By Steve Adams | Banker & Tradesman Staff | Oct 18, 2020 |
Senior Project Manager and Associate Partner, Margulies Perruzzi
Industry experience: 22 years
Nate Turner recently marked his 22nd anniversary at Boston-based Margulies Perruzzi Architects (MPA). In recent years he’s specialized in repurposing brick-and-beam properties in neighborhoods including the Seaport District, updating historic structures for the 21st century economy. Turner’s recent projects include repositioning of three buildings on Farnsworth Street and Thomson Place with new ground-floor retail and windows, and updates to 10 and 20 Channel Center including new tenant amenities and branding materials.
Q: How did you address historic preservation guidelines when adding ground-floor retail to the Thomson Place property?
A: We saw an opportunity to connect the historic thoroughfare of Congress Street with Seaport Boulevard and have Thomson Place be a prime connector. Part of the success of what we’ve been able to do so far is we’ve worked well with the Landmarks Commission starting from the place of what’s important to them. Instead of creating an uphill struggle, let’s focus on the historic elements that are desirable and build off that rather than creating something new.
How do you take a building with small window openings while trying to maximize glass for shoppers? For Thomson Place, it was trying to accentuate the arches that had been modified over the years and restore it to its rightful condition. But also taking a look at the sidewalks, the widths of those and understanding where the curb cuts and ramps are, making them pedestrian-friendly. On the finishing touches, it’s bumping out the sidewalks. We don’t want cars zooming up and down the street.
Q: What are the sweet spots in building sizes, heights and unit count that lend themselves well to cross-laminated timber construction?
A: There are provisions in the building code that allow you to use it as a structural element, but there are forthcoming code changes that allow you to build up to 10 stories. In a recent project on A Street, we added a 2-story addition to a historical structure. It’s lighter in load than steel or concrete, and the same level of construction without impacting the building as much. Someone trying to do a 15-story building in Boston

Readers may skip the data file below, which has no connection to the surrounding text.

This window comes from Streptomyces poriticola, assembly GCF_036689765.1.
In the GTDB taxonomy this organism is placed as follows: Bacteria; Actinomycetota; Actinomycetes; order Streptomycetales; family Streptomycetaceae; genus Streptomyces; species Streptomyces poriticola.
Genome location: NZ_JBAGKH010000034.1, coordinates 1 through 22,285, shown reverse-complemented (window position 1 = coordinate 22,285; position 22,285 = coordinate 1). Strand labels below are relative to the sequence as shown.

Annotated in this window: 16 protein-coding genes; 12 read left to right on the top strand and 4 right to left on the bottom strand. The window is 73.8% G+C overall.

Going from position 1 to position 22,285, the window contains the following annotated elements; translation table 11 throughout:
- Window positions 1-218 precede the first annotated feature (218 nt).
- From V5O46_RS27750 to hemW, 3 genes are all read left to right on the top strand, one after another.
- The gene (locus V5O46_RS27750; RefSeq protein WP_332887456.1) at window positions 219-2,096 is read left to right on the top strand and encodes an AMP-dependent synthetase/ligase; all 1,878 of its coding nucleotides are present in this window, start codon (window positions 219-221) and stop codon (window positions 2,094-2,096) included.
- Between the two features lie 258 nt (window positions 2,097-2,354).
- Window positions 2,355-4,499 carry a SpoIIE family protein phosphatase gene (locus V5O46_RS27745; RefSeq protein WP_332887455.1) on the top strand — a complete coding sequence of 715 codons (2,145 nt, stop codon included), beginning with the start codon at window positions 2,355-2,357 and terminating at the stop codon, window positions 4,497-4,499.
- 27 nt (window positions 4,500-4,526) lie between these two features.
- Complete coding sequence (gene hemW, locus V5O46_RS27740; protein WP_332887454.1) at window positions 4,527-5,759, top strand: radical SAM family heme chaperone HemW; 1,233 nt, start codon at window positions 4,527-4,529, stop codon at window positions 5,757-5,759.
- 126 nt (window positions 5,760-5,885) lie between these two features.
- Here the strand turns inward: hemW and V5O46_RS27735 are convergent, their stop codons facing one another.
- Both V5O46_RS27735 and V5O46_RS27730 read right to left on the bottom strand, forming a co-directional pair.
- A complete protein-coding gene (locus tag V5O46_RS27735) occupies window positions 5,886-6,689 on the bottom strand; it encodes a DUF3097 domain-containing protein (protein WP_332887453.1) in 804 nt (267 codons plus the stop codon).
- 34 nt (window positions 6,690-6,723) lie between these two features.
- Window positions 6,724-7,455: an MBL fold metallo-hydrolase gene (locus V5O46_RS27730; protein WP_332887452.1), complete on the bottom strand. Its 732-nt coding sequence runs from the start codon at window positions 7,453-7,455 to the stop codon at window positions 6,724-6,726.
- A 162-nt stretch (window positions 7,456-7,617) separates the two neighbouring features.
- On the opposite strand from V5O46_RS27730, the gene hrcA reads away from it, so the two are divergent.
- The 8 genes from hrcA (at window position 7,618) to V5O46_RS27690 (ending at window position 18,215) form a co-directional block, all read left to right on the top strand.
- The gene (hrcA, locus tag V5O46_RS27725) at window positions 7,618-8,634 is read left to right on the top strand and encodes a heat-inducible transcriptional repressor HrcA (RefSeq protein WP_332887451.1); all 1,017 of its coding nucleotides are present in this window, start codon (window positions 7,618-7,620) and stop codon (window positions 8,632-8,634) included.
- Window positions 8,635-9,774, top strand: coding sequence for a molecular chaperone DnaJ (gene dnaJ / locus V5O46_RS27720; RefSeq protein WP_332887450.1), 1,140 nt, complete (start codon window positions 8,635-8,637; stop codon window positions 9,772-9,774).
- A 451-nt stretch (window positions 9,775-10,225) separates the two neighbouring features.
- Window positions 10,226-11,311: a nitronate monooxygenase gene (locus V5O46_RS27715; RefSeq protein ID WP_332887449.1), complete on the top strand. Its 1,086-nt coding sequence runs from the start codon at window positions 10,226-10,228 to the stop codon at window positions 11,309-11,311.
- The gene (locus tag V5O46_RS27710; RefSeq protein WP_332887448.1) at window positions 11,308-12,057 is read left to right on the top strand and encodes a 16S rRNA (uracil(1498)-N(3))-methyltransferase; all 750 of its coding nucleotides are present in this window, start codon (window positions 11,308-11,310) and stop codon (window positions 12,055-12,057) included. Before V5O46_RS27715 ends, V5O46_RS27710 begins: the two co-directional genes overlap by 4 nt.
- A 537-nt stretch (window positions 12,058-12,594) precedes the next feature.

might come up with some hurdles, because they would be on the leading edge of the code updates.
The 2021 code changes will allow uses in taller and bigger structures and more applications. You might see the introduction of CLT fire stairs. They might have to be clad with materials, but the more you can use heavy timber, the more they can be fastened in an interconnected way, which would lead to improved construction times. When you’re dealing with mechanical fasteners and just one trade, that’s different than having a steel fabricator and having to stop for the welding and cure the concrete and do it layer by layer.
Q: Have you received requests to do office retrofits during COVID-19?
A: It’s kind of a blessing and a curse. This is a great opportunity for deferred maintenance projects or overall master planning and capital improvements. When you have lower occupancy in a building, that means fewer hurdles and headaches. The biggest challenge is just financing and that’s going to vary from owner to owner. Everyone’s trying to look at the glass as half full and saying they can take advantage of the downturn, and the labor force may be more available to deal with these projects. There may be more competitive bidding or less downtime.
In tenant spaces, it’s a similar mindset, but implemented differently with a certain amount of uncertainty about what the next three months will bring. We’ve seen a lot of tenants say, “OK, we have to do something. What are the simpler things we can do right away that are low-cost and high-impact?” Signage, sanitizing stations, that’s the easy stuff. Anybody can do it at low cost. But when you think about furniture
panels, spacing of rooms, updating office floor plans, you start getting into operational questions. People have questions. Do I need to have the conversation with the landlord about the HVAC system and how late my air stays on at night? There’s a good-better-best solution.
Q: As Boston prepares a new coastal resiliency zoning overlay, what do developers need to know about best practices in floodproofing?
A: As a coastal city, we will not be the only ones dealing with this. Venice continues to be the bellwether for a lot of us. There are a lot of similarities. Boston has done a great job of creating a resiliency group that’s looking at measurable goals by 2030 and understands the risks, looking at vulnerable areas that are landmarks or neighborhoods. We’re trying to be proactive, but the solutions are not easy. It’s hard to
implement across the city in a budget-friendly manner. No matter what you do, there’s going to be a weak link.
Q: Is the above-ground podium the current preferred option for parking in multifamily projects?
A: Some of it depends on the soil conditions and where the water tables are, but I’ve seen some projects look at parking as a buffer between a ground-level use and the floors above. But you’re trading some real estate from an investment perspective. What I’ve been hearing over the last year or so is the city is trying to process what the right ratios are going forward. If it’s for a building where the demographic is predominantly college students, [some developers are] looking whether to repurpose the garage into additional living units. If they’re renovating, it’s a great time to reclaim some square-footage.
Five Favorite Classic Rock Songs
1. “All Along the Watchtower” by Jimi Hendrix
2. “Hurricane” by Bob Dylan
3. “Hotel California” by the Eagles
4. “Long Time” by Boston
5. “Stranglehold” by Ted Nugent